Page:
- Author: Kathy Keatley Garvey
She's the newly hired honey bee development officer, an Extension-like position, in the state of New South Wales.
Frost left the States last Sunday, Jan. 10. The government position involves working with the commercial beekeeping industry in New South Wales in "course development and training, policy making, and other projects, including the importation of honey bee semen to Australia, and oxytetracycline prescriptions for European Foulbrood treatment, etc." she related.
We first met Liz in 2008 when she joined the Harry H. Laidlaw Jr. Honey Bee Facility as the staff research associate for bee breeder-geneticist Susan Cobey, then manager of the facility. Among her many duties, Frost maintained the apiaries and lab facilities, and aided in experiments and instruction in queen rearing and instrumental insemination.
We watched her lead tours with Cobey, now a geneticist-bee breeder at Washington State University; harvest honey; learn to drive the stick-shift bee truck; plant a pollinator garden in front of the Laidlaw facility; engage in a (private) bee bearding activity directed by Cobey; and even install pigeon-control devices on the eaves of the facility.
Frost also hosted the annual "Pi Day" every March 14 for faculty, staff and students at the Laidlaw facility. We all brought pies to celebrate the mathematical constant π (pi).
The Laidlaw facility buzzed with the enthusiasm, commitment and dedication of the Cobey/Frost team.
Frost, who holds a bachelor of arts degree in English and Italian from UC Davis with a minor in entomology, left the Laidlaw facility to join the Bee Informed Partnership, based in College Park, Md. (read her posts), and then headed off to Australia to become a honey bee development officer with the New South Wales government. From California to Australia...and now it's back to Australia...
As a honey bee development officer, she created educational tools for beekeepers in the form of an online Honey Bee Pest and Disease Course, a Queen Bee Breeding book in hard copy and online publication (iBook and EPUB), a bimonthly column (The Frost Report) in the New South Wales Apiarist Association magazine (Honey Bee News), face-to-face courses in queen breeding, and online fact sheets.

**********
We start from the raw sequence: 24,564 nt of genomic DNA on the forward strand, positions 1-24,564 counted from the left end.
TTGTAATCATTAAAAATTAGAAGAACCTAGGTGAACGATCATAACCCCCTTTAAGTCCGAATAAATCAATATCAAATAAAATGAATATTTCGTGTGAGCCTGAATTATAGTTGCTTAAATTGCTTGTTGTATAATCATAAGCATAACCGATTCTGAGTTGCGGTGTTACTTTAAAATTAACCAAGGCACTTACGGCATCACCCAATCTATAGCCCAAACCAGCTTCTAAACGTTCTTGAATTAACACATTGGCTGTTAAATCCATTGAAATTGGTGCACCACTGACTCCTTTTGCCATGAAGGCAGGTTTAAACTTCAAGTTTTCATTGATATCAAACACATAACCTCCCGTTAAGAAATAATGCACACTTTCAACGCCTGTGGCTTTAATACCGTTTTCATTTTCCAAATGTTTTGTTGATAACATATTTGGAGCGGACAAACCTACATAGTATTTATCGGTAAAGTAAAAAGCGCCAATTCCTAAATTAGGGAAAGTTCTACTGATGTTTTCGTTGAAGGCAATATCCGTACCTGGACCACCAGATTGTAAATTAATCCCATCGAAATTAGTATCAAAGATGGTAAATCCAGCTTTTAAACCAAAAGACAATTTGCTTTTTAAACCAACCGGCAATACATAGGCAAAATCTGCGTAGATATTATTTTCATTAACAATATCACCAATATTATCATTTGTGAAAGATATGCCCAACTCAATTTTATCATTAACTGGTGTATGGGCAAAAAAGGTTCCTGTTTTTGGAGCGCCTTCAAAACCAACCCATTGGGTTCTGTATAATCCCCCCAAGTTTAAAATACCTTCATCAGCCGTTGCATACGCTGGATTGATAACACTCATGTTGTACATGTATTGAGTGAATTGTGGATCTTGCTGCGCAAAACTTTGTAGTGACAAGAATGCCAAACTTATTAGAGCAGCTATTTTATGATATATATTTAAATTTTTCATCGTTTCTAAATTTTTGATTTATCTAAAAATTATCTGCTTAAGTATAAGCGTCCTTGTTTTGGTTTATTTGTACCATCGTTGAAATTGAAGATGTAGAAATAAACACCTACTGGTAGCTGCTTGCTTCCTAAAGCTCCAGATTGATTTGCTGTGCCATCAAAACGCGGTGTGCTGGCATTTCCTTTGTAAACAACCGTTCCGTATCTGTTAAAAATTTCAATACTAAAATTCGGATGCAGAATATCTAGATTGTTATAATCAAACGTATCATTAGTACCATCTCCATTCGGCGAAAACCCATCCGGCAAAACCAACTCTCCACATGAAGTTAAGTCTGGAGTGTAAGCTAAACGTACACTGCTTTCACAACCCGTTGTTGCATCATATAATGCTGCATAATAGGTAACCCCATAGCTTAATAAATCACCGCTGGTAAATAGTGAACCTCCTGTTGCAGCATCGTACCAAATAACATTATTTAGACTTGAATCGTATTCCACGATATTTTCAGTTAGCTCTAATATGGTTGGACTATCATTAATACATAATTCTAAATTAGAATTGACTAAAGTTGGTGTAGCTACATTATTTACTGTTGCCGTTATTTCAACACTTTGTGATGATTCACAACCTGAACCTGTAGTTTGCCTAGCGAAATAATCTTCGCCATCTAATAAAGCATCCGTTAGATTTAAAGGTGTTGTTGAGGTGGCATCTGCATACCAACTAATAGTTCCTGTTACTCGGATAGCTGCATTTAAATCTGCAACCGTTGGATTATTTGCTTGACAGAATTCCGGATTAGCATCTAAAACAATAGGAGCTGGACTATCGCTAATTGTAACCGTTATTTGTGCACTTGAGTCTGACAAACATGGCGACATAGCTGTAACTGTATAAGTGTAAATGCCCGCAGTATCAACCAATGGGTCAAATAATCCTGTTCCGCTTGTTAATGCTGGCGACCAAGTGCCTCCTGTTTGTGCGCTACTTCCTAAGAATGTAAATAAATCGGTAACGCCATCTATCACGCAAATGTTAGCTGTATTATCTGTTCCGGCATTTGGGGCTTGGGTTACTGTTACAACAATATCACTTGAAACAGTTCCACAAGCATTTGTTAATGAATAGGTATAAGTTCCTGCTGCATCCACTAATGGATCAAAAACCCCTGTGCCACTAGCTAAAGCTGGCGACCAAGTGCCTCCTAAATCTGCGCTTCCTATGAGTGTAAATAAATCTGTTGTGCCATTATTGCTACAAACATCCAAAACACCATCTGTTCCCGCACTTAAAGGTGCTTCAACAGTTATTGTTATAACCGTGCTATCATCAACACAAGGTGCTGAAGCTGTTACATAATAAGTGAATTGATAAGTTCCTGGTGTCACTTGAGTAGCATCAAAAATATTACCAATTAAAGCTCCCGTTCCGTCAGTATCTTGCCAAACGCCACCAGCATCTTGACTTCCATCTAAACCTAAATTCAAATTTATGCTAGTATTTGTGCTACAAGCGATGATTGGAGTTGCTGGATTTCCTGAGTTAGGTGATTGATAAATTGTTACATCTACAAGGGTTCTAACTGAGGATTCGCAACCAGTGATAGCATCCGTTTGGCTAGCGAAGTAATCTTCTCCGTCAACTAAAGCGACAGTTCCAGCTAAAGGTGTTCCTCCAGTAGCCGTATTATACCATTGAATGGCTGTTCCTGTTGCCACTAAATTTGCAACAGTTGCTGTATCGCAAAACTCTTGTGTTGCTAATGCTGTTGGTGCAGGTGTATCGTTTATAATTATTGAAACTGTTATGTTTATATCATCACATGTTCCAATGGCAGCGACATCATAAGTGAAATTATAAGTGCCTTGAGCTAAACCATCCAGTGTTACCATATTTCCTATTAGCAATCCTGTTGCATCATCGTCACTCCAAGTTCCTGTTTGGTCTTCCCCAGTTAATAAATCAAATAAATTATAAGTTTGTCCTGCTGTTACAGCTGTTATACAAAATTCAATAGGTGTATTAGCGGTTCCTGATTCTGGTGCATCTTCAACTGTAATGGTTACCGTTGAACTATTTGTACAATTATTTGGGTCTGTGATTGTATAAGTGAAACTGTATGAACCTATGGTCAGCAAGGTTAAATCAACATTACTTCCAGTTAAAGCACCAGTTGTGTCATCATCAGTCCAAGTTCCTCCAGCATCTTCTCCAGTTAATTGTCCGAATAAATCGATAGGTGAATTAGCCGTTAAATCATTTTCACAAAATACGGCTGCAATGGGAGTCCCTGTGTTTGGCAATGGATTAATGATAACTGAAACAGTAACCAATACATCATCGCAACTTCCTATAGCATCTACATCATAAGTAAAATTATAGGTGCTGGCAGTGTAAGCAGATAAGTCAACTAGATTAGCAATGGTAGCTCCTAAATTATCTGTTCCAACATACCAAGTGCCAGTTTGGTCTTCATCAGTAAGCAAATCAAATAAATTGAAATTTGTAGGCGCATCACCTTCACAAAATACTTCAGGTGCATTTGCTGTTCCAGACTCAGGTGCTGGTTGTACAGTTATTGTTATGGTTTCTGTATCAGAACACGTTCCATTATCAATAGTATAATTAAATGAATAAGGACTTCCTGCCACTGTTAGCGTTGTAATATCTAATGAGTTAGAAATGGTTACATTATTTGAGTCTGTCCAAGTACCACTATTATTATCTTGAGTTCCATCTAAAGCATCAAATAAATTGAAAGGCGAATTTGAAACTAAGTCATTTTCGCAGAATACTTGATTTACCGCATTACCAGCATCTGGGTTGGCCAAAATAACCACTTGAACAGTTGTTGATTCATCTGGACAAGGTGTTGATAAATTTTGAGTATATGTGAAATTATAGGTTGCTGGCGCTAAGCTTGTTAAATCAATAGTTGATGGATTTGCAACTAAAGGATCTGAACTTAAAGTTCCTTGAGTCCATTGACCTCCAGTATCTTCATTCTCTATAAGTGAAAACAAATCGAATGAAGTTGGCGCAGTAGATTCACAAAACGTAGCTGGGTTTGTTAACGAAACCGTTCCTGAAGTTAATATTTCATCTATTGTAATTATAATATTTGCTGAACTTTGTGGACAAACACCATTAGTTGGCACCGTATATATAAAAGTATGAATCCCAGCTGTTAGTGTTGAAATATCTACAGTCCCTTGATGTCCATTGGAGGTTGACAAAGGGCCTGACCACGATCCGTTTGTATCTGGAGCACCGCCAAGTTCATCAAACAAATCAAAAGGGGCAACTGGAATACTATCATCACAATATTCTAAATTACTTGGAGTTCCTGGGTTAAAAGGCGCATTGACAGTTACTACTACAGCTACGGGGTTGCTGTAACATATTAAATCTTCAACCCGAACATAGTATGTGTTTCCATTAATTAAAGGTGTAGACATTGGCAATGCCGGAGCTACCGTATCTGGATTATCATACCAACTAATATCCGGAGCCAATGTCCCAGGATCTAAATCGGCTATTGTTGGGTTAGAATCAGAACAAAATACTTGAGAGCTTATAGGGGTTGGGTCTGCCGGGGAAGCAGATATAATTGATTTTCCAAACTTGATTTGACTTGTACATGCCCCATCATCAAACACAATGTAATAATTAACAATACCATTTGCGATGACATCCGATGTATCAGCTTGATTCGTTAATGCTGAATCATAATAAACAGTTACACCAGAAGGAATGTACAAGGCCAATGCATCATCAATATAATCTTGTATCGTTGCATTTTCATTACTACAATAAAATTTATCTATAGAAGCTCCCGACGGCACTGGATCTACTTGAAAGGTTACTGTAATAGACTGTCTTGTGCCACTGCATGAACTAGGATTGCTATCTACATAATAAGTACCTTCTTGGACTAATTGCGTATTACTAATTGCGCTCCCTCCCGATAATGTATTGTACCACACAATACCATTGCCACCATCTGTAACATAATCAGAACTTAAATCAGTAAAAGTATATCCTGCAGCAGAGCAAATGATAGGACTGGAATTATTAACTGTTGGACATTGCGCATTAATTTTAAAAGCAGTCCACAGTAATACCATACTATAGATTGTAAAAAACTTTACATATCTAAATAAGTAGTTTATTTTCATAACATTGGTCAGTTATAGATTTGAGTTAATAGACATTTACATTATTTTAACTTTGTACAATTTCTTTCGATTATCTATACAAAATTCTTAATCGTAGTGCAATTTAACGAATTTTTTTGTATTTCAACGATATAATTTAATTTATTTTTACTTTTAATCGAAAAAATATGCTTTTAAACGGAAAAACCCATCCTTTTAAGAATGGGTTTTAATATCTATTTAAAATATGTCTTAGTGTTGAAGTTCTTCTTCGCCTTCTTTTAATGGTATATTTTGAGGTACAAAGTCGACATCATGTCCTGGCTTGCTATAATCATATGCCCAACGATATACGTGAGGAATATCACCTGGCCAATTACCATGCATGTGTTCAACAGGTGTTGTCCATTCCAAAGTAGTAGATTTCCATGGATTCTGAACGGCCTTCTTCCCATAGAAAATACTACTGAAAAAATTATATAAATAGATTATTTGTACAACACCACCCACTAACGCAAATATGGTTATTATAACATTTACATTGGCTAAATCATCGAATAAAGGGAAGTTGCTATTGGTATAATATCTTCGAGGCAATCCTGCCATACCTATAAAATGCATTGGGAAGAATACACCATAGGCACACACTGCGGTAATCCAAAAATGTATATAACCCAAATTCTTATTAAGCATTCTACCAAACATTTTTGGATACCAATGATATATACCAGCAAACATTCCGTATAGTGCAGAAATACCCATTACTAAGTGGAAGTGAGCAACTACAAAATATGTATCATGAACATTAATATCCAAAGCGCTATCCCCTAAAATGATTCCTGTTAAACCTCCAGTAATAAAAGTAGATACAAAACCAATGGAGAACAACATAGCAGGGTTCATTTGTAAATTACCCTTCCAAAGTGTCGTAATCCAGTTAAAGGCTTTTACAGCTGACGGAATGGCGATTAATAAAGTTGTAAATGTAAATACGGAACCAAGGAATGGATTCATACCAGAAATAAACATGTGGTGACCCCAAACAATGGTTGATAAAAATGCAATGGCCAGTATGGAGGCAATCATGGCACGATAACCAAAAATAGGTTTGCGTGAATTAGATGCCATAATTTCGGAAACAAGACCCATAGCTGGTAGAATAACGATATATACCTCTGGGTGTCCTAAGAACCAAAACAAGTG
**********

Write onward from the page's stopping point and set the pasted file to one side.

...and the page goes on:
About the pest/disease course: "If a beekeeper with one or thousands of colonies wants to learn more about honey bee pests and diseases this course is a valuable, interactive tool with tutorials including videos to supplement the text, and short quizzes," she explained. "In Australia this is a nationally accredited course which awards participants units of competency upon successful completion of assessment tasks."
Her fact sheet on Hygienic Behavior Testing includes step- by-step instructions with illustrations. "Hygienic behavior is a honey bee trait which confers resistance to chalkbrood and American foulbrood (AFB), two serious brood diseases in Australia. AFB is especially serious in Australia considering it is illegal to treat AFB infected hives with oxytetracyline (OTC) as it only masks the symptoms and can contaminate honey. This fact sheet and others produced by New South Wales Dept. of Primary Industry Apiary Technical Officers are located on this site.
She also taught a course on queen bee breeding in Australia with co-worker Doug Somerville. The late Gretchen Wheen, a pioneer in instrumental insemination in Australia, played key roles in establishing two bee breeding programs in Western Australia and the Eastern States (Queensland, New South Wales, Victoria) and the Eastern Creek Quarantine Station which enabled safe, legal importation of new honey bee stock. (The course is listed on this site.)
"These products are educational tools for beekeepers worldwide, but are specifically geared toward the Australian beekeeping industry in regard to the subjects of relevant endemic and exotic pests and diseases and seasonal management and floral resources," Frost related. (She also appeared in this news media-produced video: "Frost Spreads the Beekeeping Gospel.")
When her VISA expired, Frost returned to the states and engaged in a number of projects, including a recent presentation to the California State Beekeepers' Association conference. She toyed with other apiculture opportunities in the States, but when the Australian opportunity surfaced, she made a beeline to return.